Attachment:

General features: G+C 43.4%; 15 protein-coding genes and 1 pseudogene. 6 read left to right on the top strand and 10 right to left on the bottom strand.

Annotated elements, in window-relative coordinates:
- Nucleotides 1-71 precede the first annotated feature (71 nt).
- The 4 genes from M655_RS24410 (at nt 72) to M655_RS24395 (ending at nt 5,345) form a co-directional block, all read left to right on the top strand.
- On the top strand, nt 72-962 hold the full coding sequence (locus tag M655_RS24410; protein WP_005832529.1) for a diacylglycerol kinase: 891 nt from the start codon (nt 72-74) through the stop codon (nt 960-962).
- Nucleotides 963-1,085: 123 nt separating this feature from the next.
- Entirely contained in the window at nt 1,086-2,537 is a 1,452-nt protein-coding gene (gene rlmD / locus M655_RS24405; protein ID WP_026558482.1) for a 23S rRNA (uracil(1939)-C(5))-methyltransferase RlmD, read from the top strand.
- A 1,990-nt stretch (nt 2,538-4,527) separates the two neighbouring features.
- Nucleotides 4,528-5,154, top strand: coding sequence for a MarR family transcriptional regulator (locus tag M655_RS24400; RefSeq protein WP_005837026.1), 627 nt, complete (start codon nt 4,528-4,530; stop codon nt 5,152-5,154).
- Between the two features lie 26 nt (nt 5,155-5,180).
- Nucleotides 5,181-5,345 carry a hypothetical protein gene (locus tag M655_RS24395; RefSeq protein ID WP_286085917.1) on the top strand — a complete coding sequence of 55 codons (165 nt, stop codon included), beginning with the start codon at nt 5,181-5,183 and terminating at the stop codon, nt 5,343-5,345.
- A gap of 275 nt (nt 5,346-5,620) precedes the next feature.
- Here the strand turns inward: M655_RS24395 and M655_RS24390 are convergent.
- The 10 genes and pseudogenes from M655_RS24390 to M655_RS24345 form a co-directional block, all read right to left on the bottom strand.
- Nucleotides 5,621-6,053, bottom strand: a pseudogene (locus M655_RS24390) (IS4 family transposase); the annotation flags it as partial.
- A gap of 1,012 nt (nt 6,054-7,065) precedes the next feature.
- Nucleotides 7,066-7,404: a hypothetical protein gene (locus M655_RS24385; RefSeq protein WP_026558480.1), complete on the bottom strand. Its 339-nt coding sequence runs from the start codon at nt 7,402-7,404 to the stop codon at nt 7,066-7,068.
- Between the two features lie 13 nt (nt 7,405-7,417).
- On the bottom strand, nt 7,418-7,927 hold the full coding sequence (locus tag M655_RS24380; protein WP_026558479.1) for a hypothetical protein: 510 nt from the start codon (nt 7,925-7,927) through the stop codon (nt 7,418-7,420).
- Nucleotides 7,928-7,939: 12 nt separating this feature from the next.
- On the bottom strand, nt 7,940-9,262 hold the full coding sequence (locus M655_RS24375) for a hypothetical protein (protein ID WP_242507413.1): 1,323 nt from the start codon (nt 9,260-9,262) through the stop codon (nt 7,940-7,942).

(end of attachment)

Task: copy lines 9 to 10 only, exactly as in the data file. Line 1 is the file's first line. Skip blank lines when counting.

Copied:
- Nucleotides 4,528-5,154, top strand: coding sequence for a MarR family transcriptional regulator (locus tag M655_RS24400; RefSeq protein WP_005837026.1), 627 nt, complete (start codon nt 4,528-4,530; stop codon nt 5,152-5,154).
- Between the two features lie 26 nt (nt 5,155-5,180).